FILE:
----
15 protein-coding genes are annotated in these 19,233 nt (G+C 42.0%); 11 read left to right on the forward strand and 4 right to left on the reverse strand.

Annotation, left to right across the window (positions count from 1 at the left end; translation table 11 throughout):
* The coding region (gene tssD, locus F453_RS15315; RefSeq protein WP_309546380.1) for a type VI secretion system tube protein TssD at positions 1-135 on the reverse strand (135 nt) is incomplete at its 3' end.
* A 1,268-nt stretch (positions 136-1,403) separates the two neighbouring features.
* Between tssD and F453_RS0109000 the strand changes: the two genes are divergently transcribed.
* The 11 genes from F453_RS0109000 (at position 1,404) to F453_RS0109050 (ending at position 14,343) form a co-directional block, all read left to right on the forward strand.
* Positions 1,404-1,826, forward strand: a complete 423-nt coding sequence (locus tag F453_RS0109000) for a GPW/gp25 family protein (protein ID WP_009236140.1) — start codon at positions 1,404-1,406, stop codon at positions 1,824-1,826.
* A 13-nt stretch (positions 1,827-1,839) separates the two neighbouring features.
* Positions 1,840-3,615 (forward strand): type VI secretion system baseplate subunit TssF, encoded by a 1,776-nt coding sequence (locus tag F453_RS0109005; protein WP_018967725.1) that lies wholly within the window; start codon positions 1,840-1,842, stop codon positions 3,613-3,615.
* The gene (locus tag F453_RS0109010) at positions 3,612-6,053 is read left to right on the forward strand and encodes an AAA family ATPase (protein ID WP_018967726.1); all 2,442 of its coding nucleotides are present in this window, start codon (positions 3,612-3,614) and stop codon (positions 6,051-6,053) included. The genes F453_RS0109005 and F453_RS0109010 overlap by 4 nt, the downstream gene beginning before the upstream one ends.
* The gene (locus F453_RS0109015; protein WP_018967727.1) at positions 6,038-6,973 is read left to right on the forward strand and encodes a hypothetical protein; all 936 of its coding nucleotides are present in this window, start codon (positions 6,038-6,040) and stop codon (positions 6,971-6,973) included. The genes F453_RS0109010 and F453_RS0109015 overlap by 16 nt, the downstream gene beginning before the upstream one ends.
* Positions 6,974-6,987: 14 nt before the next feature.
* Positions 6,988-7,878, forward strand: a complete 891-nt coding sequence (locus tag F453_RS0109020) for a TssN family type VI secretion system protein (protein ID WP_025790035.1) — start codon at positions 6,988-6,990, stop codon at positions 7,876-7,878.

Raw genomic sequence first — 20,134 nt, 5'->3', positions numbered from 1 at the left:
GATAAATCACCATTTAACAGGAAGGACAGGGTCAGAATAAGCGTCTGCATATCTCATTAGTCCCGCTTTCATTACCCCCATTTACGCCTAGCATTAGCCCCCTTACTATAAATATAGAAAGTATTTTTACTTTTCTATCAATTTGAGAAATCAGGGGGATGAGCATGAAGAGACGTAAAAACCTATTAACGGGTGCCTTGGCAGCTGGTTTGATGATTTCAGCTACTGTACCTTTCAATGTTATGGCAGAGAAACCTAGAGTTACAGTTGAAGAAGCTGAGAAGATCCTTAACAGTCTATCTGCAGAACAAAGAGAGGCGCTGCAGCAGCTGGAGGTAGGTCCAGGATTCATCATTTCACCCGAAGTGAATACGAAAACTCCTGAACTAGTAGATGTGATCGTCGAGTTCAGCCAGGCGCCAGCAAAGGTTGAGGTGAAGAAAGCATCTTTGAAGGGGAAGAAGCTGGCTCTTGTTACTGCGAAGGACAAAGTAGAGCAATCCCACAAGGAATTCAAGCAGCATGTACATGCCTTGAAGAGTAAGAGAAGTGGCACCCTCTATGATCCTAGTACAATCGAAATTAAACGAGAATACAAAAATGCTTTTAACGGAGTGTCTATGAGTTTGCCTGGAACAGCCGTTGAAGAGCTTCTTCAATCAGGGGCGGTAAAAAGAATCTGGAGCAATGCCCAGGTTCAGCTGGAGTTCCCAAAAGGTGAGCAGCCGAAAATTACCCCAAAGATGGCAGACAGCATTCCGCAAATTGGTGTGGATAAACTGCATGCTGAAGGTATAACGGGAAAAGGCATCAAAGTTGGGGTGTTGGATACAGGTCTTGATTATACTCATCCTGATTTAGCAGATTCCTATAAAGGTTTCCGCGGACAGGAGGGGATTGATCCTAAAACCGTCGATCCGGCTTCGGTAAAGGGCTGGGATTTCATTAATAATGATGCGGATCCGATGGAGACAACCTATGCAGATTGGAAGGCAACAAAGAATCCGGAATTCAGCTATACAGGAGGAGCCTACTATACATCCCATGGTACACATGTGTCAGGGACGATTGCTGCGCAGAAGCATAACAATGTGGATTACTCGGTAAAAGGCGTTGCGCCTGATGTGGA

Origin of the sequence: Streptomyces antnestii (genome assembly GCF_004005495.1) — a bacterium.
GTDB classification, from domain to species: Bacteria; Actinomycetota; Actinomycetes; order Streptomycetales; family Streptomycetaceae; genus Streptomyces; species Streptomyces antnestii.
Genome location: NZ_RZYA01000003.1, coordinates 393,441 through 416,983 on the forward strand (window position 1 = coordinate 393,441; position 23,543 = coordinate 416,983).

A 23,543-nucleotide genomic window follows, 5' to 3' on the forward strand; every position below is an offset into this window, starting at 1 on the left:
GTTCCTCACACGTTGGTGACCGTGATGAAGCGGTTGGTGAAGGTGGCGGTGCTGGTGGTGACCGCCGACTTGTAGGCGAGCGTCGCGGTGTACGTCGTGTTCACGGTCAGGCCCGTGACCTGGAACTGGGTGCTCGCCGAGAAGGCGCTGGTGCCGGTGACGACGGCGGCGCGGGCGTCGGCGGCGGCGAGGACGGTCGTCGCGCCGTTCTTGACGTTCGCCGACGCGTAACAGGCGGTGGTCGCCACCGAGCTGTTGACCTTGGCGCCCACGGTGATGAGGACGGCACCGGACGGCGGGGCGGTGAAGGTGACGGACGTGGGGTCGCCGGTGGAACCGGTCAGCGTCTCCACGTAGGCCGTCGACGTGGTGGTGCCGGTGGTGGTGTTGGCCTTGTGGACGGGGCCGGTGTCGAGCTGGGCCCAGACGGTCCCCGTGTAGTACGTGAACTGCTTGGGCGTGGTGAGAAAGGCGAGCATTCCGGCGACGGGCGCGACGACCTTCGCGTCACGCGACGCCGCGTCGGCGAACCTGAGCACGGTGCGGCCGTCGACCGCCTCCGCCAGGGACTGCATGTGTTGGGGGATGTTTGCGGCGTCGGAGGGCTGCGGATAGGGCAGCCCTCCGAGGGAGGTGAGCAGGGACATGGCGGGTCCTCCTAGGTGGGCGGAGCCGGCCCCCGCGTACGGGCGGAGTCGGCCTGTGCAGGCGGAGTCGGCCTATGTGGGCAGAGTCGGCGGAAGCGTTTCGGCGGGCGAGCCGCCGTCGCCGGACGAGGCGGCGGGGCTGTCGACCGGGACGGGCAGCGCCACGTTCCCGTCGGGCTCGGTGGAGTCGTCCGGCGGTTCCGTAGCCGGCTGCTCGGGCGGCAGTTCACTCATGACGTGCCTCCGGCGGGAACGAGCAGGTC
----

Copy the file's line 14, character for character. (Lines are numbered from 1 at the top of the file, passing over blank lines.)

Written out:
Raw genomic sequence first — 20,134 nt, 5'->3', positions numbered from 1 at the left: